Afghans in Australia

The history of Afghan migration to Australia dates back to more than 150 years ago, with the arrival of the Afghan cameleers in Australia in the mid-19th Century. The Afghan cameleers were employed to explore the inhospitable heart of Australia with their ‘ships of the deserts’, as the traditional horses and wagons used for such expeditions were not suitable for the harsh conditions of the outback. The cameleers were collectively known as Afghans though a number of them came from other countries and regions as well.

The cameleers provided a thriving camel transportation business which became the backbone of the Australian outback economy. For 60 years, the settlement and development of inland areas of Australia were dependent on these first Afghan migrants.

They played a crucial role in the development of major transport facilities for the wool and mining industries and the success of major infrastructure projects such as the overland Telegraph and the railway between Adelaide and Darwin which came to be known as the ‘Afghan Express’ and later ‘The Ghan’ in their honour. Today the Ghan's emblem is an Afghan on a camel in recognition of the efforts of the Afghan cameleers.

Port Augusta, South Australia: A view of an Afghan with a wagon which is pulled by two camels in Port Augusta, circa 1930.
Photo credit: Library of South Australia

In the towns where they settled, so-called Ghantowns, the cameleers would often build a mosque that would not only serve as a place of worship, but also as a gathering place that offered them a sense of community.
The remains of the oldest mosque in Australia which was built in 1861, are near Hergott Springs, Marree in South Australia. This was once one of the country's most important camel junctions and had been known as Little Asia or Little Afghanistan. The oldest permanent mosque in Australia is reportedly the Adelaide Mosque. The building is of national significance as one of the few relics of Afghan immigration to South Australia and embodies in built form, Afghan and Islamic culture.

The Mosque at Hergott Springs, circa 1884. The pool in the foreground was used by worshippers for washing their feet before entering the Mosque.
Photo credit: Library of South Australia

Perhaps the most successful Afghan cameleer was entrepreneur Abdul Wade (Wahid), known as the ‘Prince of the Afghans’. Abdul Wade arrived in Australia in 1879 and in 1893 he began importing camels and recruiting Afghan cameleers for the Bourke Camel Carrying Co., New South Wales. In 1895, he was appointed manager and overseer of the company.
In 1903, Abdul Wade purchased Wangamanna station in New South Wales, which he established as a camel breeding and carrying business. At the height of his success, Abdul Wade’s company reportedly owned between 600 and 700 camels.

“The man in the suit and hat, holding the camel, is Abdul Wade who was a very influential camel merchant in New South Wales and Queensland in the late 1800s and early 1900s.”
Photo and caption credit: State Library of Queensland.

By the early 20th century, motorised and rail transport became more developed and Afghan migration was restricted under the Immigration Restriction Act 1901 (Cth), leading to a decline in the Afghan population of Australia until the 1980s.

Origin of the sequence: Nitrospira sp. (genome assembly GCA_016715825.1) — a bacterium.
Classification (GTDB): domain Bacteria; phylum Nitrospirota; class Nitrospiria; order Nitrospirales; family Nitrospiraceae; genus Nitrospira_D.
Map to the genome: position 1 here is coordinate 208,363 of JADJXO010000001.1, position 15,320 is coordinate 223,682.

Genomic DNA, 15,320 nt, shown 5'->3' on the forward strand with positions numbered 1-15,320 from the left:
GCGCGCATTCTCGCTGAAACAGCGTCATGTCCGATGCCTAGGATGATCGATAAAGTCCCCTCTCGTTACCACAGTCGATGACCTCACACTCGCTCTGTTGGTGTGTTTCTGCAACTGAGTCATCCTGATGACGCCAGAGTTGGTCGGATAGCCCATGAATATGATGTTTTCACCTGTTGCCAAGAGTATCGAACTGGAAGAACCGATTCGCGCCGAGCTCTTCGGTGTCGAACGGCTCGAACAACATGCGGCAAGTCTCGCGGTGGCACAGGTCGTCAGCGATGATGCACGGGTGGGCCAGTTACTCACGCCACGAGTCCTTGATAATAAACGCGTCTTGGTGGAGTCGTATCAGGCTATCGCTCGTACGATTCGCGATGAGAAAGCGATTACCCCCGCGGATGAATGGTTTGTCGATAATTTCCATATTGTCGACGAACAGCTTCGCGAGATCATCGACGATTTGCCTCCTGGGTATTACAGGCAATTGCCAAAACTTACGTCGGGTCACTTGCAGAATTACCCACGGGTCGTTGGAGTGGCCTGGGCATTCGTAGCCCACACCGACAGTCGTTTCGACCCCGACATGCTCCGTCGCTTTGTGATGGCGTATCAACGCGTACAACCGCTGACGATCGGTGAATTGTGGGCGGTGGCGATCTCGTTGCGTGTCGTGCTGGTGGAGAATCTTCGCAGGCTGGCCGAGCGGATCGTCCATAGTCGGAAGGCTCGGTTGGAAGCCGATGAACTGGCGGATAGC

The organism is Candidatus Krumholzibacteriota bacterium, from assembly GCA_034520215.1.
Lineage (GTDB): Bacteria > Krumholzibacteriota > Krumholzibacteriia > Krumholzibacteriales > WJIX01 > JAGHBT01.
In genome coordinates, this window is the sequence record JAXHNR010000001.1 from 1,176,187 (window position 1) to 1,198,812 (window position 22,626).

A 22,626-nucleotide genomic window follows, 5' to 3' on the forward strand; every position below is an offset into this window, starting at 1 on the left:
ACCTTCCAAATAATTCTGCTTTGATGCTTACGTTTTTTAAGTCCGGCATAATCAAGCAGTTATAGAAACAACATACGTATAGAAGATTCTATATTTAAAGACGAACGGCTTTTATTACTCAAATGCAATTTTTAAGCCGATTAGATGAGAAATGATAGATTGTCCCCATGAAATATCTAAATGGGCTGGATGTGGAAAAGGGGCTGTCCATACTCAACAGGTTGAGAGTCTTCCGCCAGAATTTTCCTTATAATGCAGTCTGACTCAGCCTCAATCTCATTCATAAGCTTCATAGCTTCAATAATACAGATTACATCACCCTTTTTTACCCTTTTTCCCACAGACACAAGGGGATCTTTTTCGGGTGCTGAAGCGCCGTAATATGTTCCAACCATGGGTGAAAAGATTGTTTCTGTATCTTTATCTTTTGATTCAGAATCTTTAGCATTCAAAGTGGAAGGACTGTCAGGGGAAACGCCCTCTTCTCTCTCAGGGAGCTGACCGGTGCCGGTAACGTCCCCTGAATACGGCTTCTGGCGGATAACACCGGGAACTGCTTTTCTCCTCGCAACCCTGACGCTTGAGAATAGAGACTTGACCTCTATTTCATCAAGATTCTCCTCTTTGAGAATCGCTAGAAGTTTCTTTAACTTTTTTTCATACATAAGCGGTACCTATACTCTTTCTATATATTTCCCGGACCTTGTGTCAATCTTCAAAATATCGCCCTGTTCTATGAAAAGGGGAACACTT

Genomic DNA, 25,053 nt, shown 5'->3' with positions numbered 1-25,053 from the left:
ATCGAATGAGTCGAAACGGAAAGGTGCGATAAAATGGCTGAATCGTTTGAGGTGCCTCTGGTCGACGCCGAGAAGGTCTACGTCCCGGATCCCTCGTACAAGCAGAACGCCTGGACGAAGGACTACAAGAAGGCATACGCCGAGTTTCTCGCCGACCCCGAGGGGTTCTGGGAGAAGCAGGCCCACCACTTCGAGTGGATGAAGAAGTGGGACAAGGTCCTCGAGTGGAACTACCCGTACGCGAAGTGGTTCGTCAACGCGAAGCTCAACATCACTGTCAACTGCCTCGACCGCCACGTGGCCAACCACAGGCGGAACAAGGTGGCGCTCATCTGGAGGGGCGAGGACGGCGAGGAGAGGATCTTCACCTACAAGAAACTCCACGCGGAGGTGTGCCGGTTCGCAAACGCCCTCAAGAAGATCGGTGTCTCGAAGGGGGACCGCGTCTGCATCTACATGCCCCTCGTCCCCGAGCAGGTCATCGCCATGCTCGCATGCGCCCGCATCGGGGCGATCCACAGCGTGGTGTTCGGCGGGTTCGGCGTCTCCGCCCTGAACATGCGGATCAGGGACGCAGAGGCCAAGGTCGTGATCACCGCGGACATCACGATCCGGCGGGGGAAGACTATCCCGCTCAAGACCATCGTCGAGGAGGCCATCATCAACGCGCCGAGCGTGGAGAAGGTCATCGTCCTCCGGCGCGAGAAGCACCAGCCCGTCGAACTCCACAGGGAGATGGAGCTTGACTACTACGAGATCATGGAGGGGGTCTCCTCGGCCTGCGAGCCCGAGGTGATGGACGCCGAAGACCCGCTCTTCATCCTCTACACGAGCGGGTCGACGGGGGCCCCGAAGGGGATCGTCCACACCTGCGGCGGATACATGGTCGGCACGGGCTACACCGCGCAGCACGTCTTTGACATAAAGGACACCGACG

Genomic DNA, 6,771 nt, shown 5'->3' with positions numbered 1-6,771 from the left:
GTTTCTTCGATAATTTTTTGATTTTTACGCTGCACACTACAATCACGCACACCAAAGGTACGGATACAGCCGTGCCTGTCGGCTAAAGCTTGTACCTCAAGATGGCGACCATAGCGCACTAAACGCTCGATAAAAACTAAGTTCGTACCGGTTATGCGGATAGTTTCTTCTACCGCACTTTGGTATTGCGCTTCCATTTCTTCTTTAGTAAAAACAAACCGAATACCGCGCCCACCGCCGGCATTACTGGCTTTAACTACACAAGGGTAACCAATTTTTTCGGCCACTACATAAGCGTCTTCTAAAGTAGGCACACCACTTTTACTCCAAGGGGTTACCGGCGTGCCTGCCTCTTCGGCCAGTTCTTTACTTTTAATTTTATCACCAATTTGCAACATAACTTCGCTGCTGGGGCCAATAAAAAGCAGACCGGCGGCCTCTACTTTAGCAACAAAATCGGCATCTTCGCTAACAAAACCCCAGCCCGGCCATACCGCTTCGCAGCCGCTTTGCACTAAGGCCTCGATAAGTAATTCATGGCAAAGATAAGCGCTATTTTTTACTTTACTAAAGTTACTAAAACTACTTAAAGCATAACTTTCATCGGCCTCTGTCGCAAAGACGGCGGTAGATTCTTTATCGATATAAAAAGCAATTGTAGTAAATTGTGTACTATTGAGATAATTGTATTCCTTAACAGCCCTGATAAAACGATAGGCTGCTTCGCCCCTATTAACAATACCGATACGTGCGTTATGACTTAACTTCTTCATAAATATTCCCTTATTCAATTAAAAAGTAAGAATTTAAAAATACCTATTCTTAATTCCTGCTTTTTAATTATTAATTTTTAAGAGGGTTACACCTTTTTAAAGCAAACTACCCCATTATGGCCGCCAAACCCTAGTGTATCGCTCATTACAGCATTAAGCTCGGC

In the ensuing period until 1979, Afghan migration was limited to a small number of students associated with the Colombo Plan who came to study in Australia and chose to stay after completing their studies.

The 1979 Soviet invasion of Afghanistan triggered a wave of refugees who sought safety in many countries including Australia. Soviet troops withdrew from Afghanistan in 1989, but the ongoing civil war and subsequent ascendancy of the Taliban resulted in more Afghan refugees arriving in Australia.

This trend continued following the terror attacks on the United States and the subsequent deployment of Western forces in Afghanistan. As tensions continue, particularly during the Taliban regime, refugees from Afghanistan continue to seek protection in Australia.

Afghanistan is one of Australia’s largest sources of permanent migrants. The latest Census in 2016 recorded almost 70,000 people whose fathers were born in Afghanistan. Of these, 40,383 were male and 29,536 were female. This includes 14,744 Australian-born Afghans, which constitutes 21.1% of the Afghan community in Australia.

The 2016 distribution by state and territory showed Victoria had the largest number of Afghan Australians (27,144), followed by New South Wales (19,804), South Australia (8,980), Western Australia (7,314) and Queensland (5,212).
The median age of people in Australia who were born in Afghanistan was 31 years.The most common religion amongst Afghan-born Australians was Islam (91.2%), followed by no religion (3.4%).

Of the population born in Afghanistan who live in Australia, 33.0% were attending an educational institution. There were 3.7% in primary school, 7.4% in secondary school and 13.3% in a tertiary or technical institution. 21.6% reported having completed Year 12 as their highest level of educational attainment, 5.6% had completed an Advanced Diploma or Diploma and 8.9% had completed Bachelor Degree level and above.

Afghans are engaged in a wide range of occupations, they work as technicians and trades workers, labourers, machinery operators and drivers, community and personal service workers and professionals.
Afghans have lived and worked in Australia for over 150 years, and the Afghan community continues to make significant economic and social contributions to Australian society today.